Over recent months we’ve seen an explosion in the number of SATA 6Gbps SSDs on the market. Pretty much all of this has been down to Sandforce and its 2281 controller chip, which powers most of the models out there.
Crucial is one of the few companies that hasn’t gone all Sandforce crazy, instead its M4 series of SSDs has arrived with a chip from Marvell driving transfers. This is paired with RAM from parent company Micron to create a drive that is more analogous to those coming from Intel than it is the Sandforce-based models.
Our review sample is a 256GB variant of the M4, which stands out by being a bit cheaper per gigabyte than competing Sandforce models. This is important, because when it comes down to raw numbers the Crucial M4 just doesn’t quite manage Sandforce 2281 levels of speed, even though it still manages to outperform equivalent SATA 3Gbps models.
We’ll get to the specific results in a minute, but this is a useful point to expand on. As SSDs become increasingly less varied in their hardware these little differences begin to become more and more important. Compared to the bottleneck that is a mechanical hard drive even the slowest SSDs are demonstrably better. So even though a product isn’t capable of hitting spectacular numbers like those seen from an OCZ Vertex 3 for example doesn’t mean it should be discounted (even OCZ has lower speed SATA 6Gbps solutions).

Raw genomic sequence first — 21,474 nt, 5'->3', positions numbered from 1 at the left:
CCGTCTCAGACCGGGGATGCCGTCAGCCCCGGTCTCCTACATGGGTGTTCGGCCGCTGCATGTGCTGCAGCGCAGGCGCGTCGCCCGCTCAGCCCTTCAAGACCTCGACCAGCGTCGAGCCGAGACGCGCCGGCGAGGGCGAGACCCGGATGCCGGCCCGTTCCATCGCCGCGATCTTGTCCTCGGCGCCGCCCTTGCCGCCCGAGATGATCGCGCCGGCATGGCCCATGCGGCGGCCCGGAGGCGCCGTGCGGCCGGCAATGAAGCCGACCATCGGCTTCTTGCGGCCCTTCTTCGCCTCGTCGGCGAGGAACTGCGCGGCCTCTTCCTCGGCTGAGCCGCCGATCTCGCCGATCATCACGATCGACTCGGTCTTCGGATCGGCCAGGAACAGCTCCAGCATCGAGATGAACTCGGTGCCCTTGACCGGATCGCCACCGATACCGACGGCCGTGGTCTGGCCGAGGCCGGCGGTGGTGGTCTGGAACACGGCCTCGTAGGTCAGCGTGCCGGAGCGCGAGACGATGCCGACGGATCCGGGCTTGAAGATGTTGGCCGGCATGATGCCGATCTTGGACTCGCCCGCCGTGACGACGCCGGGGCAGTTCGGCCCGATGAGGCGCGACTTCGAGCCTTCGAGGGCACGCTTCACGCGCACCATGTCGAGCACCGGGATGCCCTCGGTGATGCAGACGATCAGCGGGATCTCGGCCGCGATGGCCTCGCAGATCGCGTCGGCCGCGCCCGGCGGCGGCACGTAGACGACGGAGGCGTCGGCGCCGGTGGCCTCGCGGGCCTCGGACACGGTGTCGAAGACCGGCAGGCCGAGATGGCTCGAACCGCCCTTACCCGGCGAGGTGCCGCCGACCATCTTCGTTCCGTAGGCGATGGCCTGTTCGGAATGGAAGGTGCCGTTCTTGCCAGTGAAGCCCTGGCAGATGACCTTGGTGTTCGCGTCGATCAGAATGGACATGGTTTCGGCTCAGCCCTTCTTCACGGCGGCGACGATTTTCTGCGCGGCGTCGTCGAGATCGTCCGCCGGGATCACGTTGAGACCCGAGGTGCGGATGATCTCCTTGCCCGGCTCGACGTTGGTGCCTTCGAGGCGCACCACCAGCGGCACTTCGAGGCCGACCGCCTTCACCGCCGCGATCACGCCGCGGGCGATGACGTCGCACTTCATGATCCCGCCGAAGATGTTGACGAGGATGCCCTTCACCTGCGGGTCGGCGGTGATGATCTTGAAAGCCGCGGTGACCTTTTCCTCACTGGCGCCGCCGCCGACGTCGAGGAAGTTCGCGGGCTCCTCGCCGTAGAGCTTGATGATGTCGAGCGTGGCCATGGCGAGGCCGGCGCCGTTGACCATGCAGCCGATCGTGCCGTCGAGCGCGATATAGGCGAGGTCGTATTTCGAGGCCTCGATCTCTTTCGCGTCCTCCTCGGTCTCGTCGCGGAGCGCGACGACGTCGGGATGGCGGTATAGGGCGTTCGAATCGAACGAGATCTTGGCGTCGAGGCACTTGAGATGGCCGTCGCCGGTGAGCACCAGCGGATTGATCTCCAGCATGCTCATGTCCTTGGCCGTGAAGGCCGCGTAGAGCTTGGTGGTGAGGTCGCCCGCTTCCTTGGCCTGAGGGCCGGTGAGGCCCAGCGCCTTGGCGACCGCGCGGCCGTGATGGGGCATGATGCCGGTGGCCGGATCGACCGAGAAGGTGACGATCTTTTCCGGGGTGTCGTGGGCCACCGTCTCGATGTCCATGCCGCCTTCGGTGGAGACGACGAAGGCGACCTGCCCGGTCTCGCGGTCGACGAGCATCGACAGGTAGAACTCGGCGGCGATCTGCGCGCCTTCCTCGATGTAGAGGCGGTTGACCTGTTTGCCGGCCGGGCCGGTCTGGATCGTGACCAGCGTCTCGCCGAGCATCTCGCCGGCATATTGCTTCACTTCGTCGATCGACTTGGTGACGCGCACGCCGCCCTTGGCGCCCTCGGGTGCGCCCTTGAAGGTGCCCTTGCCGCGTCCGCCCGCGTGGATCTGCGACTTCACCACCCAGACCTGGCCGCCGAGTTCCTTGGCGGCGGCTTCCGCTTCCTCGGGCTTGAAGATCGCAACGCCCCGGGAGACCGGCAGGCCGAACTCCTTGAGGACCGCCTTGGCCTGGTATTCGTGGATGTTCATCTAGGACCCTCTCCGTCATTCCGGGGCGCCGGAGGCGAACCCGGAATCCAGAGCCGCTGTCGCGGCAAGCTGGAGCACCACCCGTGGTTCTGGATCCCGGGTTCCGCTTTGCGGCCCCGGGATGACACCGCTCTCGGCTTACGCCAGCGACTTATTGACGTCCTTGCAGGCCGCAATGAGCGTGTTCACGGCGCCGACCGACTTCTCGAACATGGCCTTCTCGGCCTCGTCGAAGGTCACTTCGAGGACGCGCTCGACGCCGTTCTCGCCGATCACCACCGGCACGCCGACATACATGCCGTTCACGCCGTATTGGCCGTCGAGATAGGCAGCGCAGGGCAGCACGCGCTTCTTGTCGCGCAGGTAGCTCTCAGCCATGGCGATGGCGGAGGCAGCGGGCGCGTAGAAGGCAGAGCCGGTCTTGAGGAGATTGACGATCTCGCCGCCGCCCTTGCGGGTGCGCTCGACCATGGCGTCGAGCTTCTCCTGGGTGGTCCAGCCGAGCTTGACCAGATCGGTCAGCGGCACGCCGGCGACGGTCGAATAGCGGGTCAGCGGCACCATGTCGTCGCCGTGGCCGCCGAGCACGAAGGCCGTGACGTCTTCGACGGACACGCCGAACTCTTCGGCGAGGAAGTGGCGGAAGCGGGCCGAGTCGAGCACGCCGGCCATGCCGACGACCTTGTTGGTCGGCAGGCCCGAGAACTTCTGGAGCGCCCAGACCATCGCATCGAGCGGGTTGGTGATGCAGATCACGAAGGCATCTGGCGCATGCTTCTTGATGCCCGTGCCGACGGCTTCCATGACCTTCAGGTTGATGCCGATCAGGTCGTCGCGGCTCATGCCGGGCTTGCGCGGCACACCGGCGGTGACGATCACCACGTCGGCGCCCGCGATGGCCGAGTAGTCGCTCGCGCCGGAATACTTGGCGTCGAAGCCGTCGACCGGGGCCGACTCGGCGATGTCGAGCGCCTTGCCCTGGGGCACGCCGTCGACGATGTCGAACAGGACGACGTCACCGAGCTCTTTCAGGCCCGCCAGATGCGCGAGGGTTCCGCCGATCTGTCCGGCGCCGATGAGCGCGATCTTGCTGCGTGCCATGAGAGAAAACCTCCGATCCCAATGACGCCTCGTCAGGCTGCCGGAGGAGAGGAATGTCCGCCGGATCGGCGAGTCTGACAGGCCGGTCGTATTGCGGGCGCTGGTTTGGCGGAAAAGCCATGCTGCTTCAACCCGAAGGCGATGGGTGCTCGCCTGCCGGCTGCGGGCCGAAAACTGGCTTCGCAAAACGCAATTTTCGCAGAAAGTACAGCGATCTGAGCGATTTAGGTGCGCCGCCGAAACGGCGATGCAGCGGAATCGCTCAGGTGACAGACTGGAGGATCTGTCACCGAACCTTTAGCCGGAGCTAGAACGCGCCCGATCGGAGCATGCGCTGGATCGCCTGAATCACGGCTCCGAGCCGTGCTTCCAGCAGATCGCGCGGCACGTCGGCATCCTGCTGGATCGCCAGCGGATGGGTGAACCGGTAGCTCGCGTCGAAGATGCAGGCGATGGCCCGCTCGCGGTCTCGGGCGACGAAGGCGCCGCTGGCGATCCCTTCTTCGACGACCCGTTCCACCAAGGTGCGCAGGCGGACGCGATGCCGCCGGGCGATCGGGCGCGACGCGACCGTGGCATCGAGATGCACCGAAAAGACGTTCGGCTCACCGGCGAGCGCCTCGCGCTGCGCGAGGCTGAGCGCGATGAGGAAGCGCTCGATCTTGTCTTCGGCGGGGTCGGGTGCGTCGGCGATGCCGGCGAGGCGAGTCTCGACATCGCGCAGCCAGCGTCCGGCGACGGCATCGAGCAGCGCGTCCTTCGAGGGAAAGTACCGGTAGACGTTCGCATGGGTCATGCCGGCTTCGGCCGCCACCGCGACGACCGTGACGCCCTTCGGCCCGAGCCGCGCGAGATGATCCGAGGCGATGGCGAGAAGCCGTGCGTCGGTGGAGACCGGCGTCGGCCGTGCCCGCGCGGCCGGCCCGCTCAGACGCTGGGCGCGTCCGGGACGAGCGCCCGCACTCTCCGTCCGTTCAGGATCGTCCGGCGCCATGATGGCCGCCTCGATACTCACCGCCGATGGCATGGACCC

In our AS SSD benchmarks we saw the Crucial M4 achieving 414.1 MB/s writes and 235.67 reads in the sequential test. These burst speeds were slightly below those seen on SandForce drives but still more than capable. Of more interest were the 4K-64Thrd tests, where we saw reads of 156.04 MB/s and writes of 213.44 MB/s. These speeds were noticeably slower than the SandForce 2281 drives – Kingston’s HyperX drive read at 213.57 MB/s and wrote at 227.99 for example.
Crucial’s M4 doesn’t compete with the fastest SSDs on the market, but it comes close and is cheaper. Considering the benefits seen going with any kind of SSD are huge then it is a more tempting product than it first sounds. The M4 isn’t the best, but it’s a damn decent offering.